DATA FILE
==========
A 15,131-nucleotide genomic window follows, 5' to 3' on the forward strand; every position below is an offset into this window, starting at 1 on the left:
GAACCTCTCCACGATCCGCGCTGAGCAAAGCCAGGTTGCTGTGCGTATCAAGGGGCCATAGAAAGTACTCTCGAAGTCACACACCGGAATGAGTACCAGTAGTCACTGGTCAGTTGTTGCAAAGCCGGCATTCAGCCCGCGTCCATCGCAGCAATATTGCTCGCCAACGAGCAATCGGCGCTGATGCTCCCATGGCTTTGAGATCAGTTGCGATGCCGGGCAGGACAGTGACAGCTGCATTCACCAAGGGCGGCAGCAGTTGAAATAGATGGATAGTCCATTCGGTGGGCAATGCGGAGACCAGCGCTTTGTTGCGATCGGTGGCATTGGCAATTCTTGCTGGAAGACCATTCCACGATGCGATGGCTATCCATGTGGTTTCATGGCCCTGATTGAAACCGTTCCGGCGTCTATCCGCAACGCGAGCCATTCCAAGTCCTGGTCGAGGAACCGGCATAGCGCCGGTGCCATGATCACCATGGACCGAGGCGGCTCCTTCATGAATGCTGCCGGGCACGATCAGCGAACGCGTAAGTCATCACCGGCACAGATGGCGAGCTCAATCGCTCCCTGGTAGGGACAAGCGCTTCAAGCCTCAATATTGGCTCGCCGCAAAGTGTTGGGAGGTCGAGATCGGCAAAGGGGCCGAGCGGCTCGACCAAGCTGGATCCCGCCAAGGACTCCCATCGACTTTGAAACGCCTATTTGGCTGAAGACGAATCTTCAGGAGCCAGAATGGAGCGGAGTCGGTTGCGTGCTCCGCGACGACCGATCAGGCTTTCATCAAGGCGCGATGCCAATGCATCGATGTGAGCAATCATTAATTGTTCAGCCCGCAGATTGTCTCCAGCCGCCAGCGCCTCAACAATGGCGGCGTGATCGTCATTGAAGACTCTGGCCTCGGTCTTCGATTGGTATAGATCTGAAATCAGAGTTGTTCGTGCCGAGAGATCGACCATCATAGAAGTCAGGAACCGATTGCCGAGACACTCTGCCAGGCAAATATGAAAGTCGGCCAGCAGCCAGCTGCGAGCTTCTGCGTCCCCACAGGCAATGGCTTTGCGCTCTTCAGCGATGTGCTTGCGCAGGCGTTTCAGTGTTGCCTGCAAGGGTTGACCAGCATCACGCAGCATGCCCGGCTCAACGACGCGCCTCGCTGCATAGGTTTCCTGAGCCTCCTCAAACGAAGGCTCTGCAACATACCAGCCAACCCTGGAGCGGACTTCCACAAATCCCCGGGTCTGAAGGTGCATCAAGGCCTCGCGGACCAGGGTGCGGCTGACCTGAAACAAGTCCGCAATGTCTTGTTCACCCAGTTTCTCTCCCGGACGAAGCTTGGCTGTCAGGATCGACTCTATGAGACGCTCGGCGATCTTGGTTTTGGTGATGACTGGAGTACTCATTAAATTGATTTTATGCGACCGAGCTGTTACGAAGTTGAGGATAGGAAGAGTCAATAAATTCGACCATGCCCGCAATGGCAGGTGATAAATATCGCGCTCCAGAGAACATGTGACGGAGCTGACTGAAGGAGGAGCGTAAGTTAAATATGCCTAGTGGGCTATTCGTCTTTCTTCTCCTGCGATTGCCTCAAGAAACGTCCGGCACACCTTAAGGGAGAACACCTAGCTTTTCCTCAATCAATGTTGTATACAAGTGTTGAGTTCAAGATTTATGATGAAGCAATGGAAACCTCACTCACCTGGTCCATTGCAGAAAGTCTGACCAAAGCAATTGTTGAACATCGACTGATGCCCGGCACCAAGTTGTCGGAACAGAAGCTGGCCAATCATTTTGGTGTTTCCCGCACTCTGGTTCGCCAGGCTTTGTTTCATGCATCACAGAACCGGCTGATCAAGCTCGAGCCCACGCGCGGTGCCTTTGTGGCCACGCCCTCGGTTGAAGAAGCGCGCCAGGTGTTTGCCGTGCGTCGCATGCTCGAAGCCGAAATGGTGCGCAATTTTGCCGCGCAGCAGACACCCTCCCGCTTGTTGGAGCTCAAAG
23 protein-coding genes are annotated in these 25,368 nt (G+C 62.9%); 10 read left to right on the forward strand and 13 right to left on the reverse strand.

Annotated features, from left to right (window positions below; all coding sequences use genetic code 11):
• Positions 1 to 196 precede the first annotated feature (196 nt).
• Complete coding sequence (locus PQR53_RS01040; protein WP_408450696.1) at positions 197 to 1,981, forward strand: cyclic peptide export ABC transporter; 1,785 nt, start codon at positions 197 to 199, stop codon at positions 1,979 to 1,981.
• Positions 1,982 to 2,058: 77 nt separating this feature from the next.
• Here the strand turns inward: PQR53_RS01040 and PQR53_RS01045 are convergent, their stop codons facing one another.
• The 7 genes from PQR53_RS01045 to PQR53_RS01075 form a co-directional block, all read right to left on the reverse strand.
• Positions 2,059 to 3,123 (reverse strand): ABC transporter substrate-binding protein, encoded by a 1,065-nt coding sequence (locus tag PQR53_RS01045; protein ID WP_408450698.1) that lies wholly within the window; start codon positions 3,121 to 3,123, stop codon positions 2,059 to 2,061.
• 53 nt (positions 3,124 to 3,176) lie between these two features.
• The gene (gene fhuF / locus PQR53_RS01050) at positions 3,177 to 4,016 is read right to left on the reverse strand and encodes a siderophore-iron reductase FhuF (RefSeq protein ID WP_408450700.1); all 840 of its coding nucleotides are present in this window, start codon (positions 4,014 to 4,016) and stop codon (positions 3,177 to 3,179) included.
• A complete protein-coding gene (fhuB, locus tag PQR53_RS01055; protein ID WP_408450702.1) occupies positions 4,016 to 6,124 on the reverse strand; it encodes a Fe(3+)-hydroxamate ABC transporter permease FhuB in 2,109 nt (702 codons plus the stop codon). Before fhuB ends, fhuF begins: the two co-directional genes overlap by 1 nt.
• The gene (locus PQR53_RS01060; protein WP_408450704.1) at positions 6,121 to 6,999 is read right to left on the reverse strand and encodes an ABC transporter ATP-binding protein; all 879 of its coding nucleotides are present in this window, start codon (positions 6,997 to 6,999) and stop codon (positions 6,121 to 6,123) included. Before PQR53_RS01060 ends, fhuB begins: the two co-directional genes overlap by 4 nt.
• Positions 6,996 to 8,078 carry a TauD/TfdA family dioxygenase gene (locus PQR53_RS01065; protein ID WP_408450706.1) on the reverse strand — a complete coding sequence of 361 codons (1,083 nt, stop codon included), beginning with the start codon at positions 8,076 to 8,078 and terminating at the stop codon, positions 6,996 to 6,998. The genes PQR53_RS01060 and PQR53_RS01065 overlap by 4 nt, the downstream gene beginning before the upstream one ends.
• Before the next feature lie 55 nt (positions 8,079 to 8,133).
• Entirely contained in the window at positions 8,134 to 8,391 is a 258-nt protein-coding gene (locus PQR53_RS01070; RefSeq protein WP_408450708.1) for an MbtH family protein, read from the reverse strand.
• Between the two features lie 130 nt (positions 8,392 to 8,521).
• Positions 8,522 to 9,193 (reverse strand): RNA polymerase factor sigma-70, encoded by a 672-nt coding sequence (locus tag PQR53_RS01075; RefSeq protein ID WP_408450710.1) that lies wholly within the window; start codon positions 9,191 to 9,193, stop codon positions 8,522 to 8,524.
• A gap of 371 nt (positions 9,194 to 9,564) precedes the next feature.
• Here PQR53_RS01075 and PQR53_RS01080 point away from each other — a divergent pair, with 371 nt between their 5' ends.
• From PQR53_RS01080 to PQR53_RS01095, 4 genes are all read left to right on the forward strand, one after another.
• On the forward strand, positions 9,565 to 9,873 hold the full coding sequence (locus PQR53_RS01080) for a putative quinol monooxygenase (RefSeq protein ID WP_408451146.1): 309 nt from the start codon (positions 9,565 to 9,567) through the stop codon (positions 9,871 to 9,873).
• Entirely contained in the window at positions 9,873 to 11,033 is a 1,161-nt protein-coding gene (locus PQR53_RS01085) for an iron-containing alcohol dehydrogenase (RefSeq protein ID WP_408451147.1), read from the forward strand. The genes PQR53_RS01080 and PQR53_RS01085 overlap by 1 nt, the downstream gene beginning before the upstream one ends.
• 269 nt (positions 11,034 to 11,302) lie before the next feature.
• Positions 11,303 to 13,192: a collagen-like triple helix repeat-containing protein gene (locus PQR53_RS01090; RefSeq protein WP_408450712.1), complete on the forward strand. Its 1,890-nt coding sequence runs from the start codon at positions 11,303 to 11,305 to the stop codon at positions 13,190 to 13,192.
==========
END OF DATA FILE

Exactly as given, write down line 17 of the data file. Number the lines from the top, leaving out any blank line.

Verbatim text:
• Entirely contained in the window at positions 8,134 to 8,391 is a 258-nt protein-coding gene (locus PQR53_RS01070; RefSeq protein WP_408450708.1) for an MbtH family protein, read from the reverse strand.